A few days after this footage was taken, a team of grass cutters came and cleared the vegetation along the sides of the stream. Homes of these beautiful creatures (ladybugs, butterflies, bees, dragonflies, etc.) were then gone.
Warning: The noise of the grass cutting is rather deafening.
Turn down the sound volume of your viewing device if you wish to watch this footage.
Along the sides of the stream in Bishan Park are mostly lawns, which are expensive to maintain (frequent and noisy trimming of vegetation). Such thorough clearing of vegetation destroy the habitats of different kinds of creatures.
The following photographs were taken on 6 August 2012:
"Bishan Park will also be home to diverse wildlife with habitats created to encourage certain species to settle and thrive." - said PUB in 2009.
Imagine if we have meadows of beautiful wildflowers on the slopes, instead of lawns ...
What they are now doing to the Bishan Park is contrary to what they said in 2009, when they began their project to revamp Bishan Park:
"The new Bishan Park will also be home to diverse wildlife with habitats created to encourage certain species to settle and thrive. For example, reed beds will promote dragonfly communities and seasonal nectar-producing flowers will entice butterflies so people will be able to observe rich biodiversity." (Source: http://www.news.gov.sg/public/sgpc/en/media_releases/agencies/pub/press_release/P-20091002-1)
I gave my feedback to some PUB staff five months ago, suggesting that a variety of vegetation be planted along Bishan Stream, at least for the section of the stream nearer to Upper Thomson Road. I strongly believe that this will enhance the habitats for a variety of wildlife and would attract the nice species from the nearby forests around Lower Peirce Reservoir. They thanked me for my feedback, but regular clearing of vegetation still goes on, and most of the sides of Bishan Stream are still lawns, which are just useless biosystems.
Imagine if we have meadows of beautiful wildflowers on the slopes by the sides of Bishan Stream, attracting butterflies, bees, ladybugs, dragonflies, .... A couple in England, Brian and Denise Herrick, did just that. They converted a former piece of wasteland into a beautiful meadow with many (57 species) wildflowers.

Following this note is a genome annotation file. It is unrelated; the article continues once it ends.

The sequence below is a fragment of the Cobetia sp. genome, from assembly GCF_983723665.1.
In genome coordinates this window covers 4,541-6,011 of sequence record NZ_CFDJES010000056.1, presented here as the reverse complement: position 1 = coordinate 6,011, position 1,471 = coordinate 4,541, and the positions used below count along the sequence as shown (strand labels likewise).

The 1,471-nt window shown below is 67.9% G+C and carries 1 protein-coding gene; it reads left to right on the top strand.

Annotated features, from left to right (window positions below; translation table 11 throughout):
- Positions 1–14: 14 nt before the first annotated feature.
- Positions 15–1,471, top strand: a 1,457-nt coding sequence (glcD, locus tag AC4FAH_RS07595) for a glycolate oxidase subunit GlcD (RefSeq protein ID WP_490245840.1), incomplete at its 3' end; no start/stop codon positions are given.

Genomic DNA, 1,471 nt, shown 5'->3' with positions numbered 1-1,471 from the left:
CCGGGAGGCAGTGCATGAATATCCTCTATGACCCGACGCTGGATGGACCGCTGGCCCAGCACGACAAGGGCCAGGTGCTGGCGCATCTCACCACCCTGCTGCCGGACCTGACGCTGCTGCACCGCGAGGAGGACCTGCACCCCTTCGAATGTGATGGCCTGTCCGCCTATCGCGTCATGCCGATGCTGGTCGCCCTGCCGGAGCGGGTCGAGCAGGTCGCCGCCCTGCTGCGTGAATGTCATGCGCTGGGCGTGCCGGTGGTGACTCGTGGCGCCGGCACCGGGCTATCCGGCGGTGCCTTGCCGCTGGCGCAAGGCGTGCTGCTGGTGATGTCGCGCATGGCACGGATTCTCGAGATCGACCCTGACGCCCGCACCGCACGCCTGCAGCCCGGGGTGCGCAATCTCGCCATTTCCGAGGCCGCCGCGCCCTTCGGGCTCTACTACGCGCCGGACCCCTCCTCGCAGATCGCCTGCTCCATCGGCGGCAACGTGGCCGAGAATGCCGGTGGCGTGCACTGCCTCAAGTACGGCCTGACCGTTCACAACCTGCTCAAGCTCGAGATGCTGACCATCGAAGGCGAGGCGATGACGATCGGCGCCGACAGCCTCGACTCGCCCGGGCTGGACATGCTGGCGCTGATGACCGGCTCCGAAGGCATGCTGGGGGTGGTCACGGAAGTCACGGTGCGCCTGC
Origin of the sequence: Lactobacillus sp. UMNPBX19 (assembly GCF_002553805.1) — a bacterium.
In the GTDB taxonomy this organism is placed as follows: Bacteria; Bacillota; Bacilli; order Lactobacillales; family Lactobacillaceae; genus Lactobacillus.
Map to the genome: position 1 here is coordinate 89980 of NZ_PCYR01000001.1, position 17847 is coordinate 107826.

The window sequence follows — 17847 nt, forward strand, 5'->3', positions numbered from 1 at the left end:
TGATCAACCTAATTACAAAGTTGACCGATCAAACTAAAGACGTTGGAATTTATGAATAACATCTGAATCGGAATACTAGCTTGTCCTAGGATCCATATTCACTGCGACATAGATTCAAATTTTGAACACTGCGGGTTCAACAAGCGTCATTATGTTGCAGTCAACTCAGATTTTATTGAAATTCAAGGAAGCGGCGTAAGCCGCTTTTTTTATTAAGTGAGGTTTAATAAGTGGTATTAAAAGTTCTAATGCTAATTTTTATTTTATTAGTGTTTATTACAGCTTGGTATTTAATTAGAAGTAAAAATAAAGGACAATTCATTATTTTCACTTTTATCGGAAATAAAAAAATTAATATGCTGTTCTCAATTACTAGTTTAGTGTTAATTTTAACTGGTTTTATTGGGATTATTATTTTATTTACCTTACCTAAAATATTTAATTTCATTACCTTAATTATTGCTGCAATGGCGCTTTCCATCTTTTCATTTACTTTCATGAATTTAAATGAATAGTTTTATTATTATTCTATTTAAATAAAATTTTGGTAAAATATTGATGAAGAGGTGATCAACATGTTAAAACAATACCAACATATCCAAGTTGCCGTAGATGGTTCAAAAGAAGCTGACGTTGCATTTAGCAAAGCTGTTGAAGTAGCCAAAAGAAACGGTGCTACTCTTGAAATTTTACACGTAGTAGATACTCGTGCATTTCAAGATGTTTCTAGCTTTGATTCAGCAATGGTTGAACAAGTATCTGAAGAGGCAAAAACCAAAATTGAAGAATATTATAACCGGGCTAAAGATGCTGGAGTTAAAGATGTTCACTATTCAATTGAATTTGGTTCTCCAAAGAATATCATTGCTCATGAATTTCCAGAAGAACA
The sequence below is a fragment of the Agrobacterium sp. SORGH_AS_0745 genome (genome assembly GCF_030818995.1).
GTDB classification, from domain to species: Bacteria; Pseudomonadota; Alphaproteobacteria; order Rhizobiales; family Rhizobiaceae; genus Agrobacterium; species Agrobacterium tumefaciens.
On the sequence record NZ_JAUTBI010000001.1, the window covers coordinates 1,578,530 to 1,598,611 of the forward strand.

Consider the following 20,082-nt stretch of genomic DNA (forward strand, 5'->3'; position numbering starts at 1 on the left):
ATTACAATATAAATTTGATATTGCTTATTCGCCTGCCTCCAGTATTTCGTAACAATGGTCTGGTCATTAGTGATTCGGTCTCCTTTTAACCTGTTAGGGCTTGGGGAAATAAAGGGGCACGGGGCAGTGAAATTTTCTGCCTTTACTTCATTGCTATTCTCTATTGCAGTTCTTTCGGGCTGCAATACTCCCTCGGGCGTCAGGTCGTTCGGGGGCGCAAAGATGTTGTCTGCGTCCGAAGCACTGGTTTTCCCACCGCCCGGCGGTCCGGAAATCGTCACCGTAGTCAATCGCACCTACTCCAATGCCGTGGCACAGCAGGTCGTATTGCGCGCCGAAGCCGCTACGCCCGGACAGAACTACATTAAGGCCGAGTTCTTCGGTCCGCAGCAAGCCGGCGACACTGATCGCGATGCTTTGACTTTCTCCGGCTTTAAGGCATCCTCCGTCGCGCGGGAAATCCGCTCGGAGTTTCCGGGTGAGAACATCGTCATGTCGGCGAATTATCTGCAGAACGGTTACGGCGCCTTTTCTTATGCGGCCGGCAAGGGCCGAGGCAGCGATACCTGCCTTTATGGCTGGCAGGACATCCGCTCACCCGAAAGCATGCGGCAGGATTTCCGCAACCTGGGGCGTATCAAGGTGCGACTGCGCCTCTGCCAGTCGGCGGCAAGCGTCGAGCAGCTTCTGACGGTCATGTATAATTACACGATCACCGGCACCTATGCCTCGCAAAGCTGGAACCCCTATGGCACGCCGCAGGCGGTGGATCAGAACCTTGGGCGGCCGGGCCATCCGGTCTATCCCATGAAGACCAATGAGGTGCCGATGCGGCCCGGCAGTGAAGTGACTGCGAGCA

If a couple could do this, then PUB/NParks should certainly be able to do the same. It's only a matter of whether they want to do it. If what they said in 2009 is true, then they should want to do it.
I understand that PUB/NParks need to address the concerns of the residents in the nearby condominium and housing blocks. Residents don't like bees to be around as "bees sting people", so vegetation needs be cleared. PUB staff also mentioned to me that too much vegetation would affect the stream's ability to handle high volume and flow rates during downpours.
I believe PUB/NParks, with their knowledgeable and well-qualified staff, would be able to address all these concerns.
I really hope to see at least some small meadows (if not a large piece of it) at suitable locations in Bishan Park 1.
Well, as for bees, perhaps we can get inspiration from other modern cities such as Tokyo, Hong Kong, New York, London, Paris, where there are thriving urban beekeeping communities.
Michael Leung is the first urban beekeeper in Hong Kong. He has created a new bee-saving buzz there. and founded HK Honey, a mix of young and older people.
A beautiful documentary on HK Honey (Length 3:21)
There is a TV program in Hong Kong on urban beekeeping, in which our Singapore bee expert, Mr. John Lee, was interviewed for his views:
Urban Beekeeping (Part 1)
Urban Beekeeping (Part 2)
Mr. John Lee interviewed at 6:15 and 10:19
Links related to Meadows and Lawns: